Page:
“Over time, our intent is to phase out the Colgan name as we reorganize into two operating airlines,” Pinnacle spokesman Joe Williams said in a statement.
   Pinnacle’s confirmation that the Colgan name is being phased out came just days after it announced its $62 million purchase of Mesaba Airlines, a regional carrier owned by Delta Air Lines.
   Pinnacle did not offer a timetable on when the name change would occur. Colgan, which flies under the name Continental Connection, operated the plane that crashed in Clarence Center in February 2009, killing 50 people. Continental subcontracted the Newark-to-Buffalo route to Colgan.

- Baidu chief boosts China - John Boudreau/San Jose Mercury News/Buffalo News
   The head of China’s biggest online success story, who is a University at Buffalo graduate, has some advice for U.S. companies hoping to break into the world’s largest Internet market: You’d better hurry, and you’d better be willing to work with the government.

Continue reading "Avoiding fees. Changing names. Playing ball." »

Under fire. On strike. Below $3.

   New York Attorney General Andrew Cuomo took a break from his campaign for governor [or maybe not] by announcing another strike in his ongoing crack-down on unscrupulous debt collectors who seem to thrive in the Buffalo area.
- State tries to close 2 local debt collectors - Dan Herbeck/The Buffalo News
   State attorneys filed lawsuits Tuesday against two Hamburg-based debt-collection companies whose Cuomo employees allegedly used threats, obscenities and harsh intimidation tactics against consumers.
   The legal actions seek to permanently shut down two companies — Northern Asset Management and Eastern Asset Management — owned by Hamburg businessman Frank Santiago.
   There are clear laws that say how a debt-collection company can do business, and we allege that this debt collector and his companies broke those laws,” Attorney General Andrew M. Cuomo said in a statement.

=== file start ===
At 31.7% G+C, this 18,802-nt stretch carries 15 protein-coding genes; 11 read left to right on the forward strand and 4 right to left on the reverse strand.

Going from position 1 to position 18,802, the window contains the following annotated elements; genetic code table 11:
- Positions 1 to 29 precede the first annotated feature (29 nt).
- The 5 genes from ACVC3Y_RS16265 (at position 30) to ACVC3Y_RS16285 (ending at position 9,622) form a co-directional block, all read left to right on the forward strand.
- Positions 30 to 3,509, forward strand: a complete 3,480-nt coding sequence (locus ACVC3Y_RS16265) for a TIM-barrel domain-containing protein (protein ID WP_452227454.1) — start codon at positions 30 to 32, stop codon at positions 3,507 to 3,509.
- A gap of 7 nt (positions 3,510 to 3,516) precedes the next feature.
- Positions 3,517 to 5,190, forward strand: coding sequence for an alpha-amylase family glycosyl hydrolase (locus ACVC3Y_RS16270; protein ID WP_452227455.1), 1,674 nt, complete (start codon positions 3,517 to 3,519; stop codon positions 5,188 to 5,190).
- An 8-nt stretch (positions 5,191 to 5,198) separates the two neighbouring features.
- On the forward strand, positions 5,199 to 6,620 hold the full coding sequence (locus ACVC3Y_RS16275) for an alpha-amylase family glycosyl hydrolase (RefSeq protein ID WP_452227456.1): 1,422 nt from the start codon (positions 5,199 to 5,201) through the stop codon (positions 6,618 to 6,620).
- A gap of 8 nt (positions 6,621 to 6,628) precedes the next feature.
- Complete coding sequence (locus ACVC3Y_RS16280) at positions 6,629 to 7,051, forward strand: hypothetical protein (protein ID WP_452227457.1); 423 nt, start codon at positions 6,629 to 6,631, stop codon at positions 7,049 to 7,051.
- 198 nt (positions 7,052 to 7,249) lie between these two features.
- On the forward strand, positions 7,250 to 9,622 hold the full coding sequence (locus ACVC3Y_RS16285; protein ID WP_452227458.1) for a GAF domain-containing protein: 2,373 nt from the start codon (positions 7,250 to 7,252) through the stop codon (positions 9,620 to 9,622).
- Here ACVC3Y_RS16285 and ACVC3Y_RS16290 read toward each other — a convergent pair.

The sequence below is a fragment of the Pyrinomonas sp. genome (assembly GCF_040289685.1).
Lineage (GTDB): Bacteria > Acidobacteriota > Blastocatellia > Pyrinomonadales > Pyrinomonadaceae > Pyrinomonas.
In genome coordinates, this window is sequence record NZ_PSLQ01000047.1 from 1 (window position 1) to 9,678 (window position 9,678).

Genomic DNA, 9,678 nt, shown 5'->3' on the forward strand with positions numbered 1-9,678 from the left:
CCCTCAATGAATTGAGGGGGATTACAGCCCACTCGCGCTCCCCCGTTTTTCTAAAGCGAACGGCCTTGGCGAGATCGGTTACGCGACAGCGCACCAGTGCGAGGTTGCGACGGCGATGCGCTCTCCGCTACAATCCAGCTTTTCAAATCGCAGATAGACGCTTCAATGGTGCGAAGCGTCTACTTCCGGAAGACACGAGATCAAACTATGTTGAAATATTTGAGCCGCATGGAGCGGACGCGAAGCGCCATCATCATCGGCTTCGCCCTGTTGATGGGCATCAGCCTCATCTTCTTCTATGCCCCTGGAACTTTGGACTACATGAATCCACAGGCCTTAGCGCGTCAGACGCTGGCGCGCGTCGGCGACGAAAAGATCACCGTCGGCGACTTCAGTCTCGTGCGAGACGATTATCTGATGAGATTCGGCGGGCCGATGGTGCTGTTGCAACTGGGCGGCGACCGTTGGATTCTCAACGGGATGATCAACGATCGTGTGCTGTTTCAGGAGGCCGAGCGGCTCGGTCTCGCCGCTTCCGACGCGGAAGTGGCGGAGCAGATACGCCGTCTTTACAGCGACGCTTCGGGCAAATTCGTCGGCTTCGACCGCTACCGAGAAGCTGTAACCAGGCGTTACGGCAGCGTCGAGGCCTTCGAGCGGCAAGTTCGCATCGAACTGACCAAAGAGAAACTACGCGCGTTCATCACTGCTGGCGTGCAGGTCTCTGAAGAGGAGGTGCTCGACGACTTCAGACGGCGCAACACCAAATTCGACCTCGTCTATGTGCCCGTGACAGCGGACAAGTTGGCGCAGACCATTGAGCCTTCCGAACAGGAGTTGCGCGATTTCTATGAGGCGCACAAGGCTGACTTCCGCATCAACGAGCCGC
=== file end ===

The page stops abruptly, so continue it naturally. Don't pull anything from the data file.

"Threats, intimidation, obscene language and overt harassment are just some of the day-to-day business practices that were employed by this operation. Their actions must come to an end.” ...
   Santiago denied Cuomo’s allegations.

   Meanwhile, also in Business Today:
- Red Cross workers here to strike - Matt Glynn/The Buffalo News
   Unionized workers for the American Red Cross Blood Services Division in Buffalo are set to go on strike today.
   The walkout will involve about 100 area workers who collect, process and distribute blood, said James Wagner, president of Local 1122, Communications Workers of America. Another 60 tele-recruiters who recruit blood donors will not join the strike for fear their work would be moved immediately to Rochester, he said. Wagner had initially said that group would join the strike....
   “It is to protest over the National Labor Relations Board complaints issued against the Red Cross in violation of labor law,” Wagner said.
   The CWA is launching the strike based on unfair-labor practices related to changes in the workers’ 401(k) retirement plan, pension, health benefits and the suspension of a chief steward, Wagner said. The union also has raised complaints about blood safety. Wagner said the criticisms are aimed at the American Red Cross, not its Buffalo chapter.
   Despite the strike, Red Cross operations in the Buffalo area will continue, said Marianne Schreyer, spokeswoman for American Red Cross Blood Services in the New York-Pennsylvania region

- Falling gas prices good news for drivers - Mark Williams/AP/Buffalo News
   Gasoline prices dropped Tuesday for the 26th straight day as lower oil prices continue to work their way to the nation’s drivers. It looks like there is room for pump prices to move even lower. [They have today already.]
   After hitting a national average of $2.929 per gallon May 6, retail gasoline prices have fallen 20.2 cents, or nearly 7 percent, to $2.727 per gallon Tuesday.
   In the
Buffalo Niagara region, a gallon of regular averaged $2.94 Tuesday, down 4 cents from a week ago, and down 6 cents from a month ago.
   Tom Kloza, of the
Oil Price Information Service, said that while the daily streak of lower prices is likely to end before mid-June, prices still have another 10 or 12 cents to fall.

-- George Pyle/The Buffalo News